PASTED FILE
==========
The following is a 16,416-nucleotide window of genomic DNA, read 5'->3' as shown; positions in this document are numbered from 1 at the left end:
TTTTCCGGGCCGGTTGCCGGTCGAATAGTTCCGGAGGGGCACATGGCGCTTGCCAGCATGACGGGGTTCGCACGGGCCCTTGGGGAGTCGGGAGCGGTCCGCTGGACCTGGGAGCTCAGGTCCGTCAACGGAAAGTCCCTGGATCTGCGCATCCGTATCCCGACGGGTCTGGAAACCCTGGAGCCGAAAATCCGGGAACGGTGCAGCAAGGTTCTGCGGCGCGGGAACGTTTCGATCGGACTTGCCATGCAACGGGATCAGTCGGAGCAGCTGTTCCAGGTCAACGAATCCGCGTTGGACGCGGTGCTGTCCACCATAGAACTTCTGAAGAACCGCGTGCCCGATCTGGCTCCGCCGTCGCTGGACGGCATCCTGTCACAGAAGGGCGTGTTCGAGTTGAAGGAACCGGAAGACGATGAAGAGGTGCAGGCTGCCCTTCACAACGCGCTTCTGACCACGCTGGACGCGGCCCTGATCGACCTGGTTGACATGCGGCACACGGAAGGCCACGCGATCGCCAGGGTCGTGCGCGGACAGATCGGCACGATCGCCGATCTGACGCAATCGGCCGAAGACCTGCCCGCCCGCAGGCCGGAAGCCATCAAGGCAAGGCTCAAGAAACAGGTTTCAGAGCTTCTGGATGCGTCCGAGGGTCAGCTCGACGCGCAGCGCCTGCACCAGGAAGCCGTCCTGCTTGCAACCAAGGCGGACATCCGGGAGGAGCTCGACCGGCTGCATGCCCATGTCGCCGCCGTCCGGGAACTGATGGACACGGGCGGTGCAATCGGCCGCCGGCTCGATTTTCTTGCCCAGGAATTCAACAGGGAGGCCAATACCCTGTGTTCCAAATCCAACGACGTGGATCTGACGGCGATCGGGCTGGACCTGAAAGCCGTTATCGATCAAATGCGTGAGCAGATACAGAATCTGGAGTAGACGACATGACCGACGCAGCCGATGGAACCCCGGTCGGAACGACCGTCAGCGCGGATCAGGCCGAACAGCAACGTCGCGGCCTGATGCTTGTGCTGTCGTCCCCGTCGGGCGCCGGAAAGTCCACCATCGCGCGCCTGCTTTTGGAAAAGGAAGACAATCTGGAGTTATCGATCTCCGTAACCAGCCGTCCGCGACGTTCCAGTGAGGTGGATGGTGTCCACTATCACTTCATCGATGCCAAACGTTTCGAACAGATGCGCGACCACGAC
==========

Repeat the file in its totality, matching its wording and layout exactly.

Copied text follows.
The following is a 16,416-nucleotide window of genomic DNA, read 5'->3' as shown; positions in this document are numbered from 1 at the left end:
TTTTCCGGGCCGGTTGCCGGTCGAATAGTTCCGGAGGGGCACATGGCGCTTGCCAGCATGACGGGGTTCGCACGGGCCCTTGGGGAGTCGGGAGCGGTCCGCTGGACCTGGGAGCTCAGGTCCGTCAACGGAAAGTCCCTGGATCTGCGCATCCGTATCCCGACGGGTCTGGAAACCCTGGAGCCGAAAATCCGGGAACGGTGCAGCAAGGTTCTGCGGCGCGGGAACGTTTCGATCGGACTTGCCATGCAACGGGATCAGTCGGAGCAGCTGTTCCAGGTCAACGAATCCGCGTTGGACGCGGTGCTGTCCACCATAGAACTTCTGAAGAACCGCGTGCCCGATCTGGCTCCGCCGTCGCTGGACGGCATCCTGTCACAGAAGGGCGTGTTCGAGTTGAAGGAACCGGAAGACGATGAAGAGGTGCAGGCTGCCCTTCACAACGCGCTTCTGACCACGCTGGACGCGGCCCTGATCGACCTGGTTGACATGCGGCACACGGAAGGCCACGCGATCGCCAGGGTCGTGCGCGGACAGATCGGCACGATCGCCGATCTGACGCAATCGGCCGAAGACCTGCCCGCCCGCAGGCCGGAAGCCATCAAGGCAAGGCTCAAGAAACAGGTTTCAGAGCTTCTGGATGCGTCCGAGGGTCAGCTCGACGCGCAGCGCCTGCACCAGGAAGCCGTCCTGCTTGCAACCAAGGCGGACATCCGGGAGGAGCTCGACCGGCTGCATGCCCATGTCGCCGCCGTCCGGGAACTGATGGACACGGGCGGTGCAATCGGCCGCCGGCTCGATTTTCTTGCCCAGGAATTCAACAGGGAGGCCAATACCCTGTGTTCCAAATCCAACGACGTGGATCTGACGGCGATCGGGCTGGACCTGAAAGCCGTTATCGATCAAATGCGTGAGCAGATACAGAATCTGGAGTAGACGACATGACCGACGCAGCCGATGGAACCCCGGTCGGAACGACCGTCAGCGCGGATCAGGCCGAACAGCAACGTCGCGGCCTGATGCTTGTGCTGTCGTCCCCGTCGGGCGCCGGAAAGTCCACCATCGCGCGCCTGCTTTTGGAAAAGGAAGACAATCTGGAGTTATCGATCTCCGTAACCAGCCGTCCGCGACGTTCCAGTGAGGTGGATGGTGTCCACTATCACTTCATCGATGCCAAACGTTTCGAACAGATGCGCGACCACGAC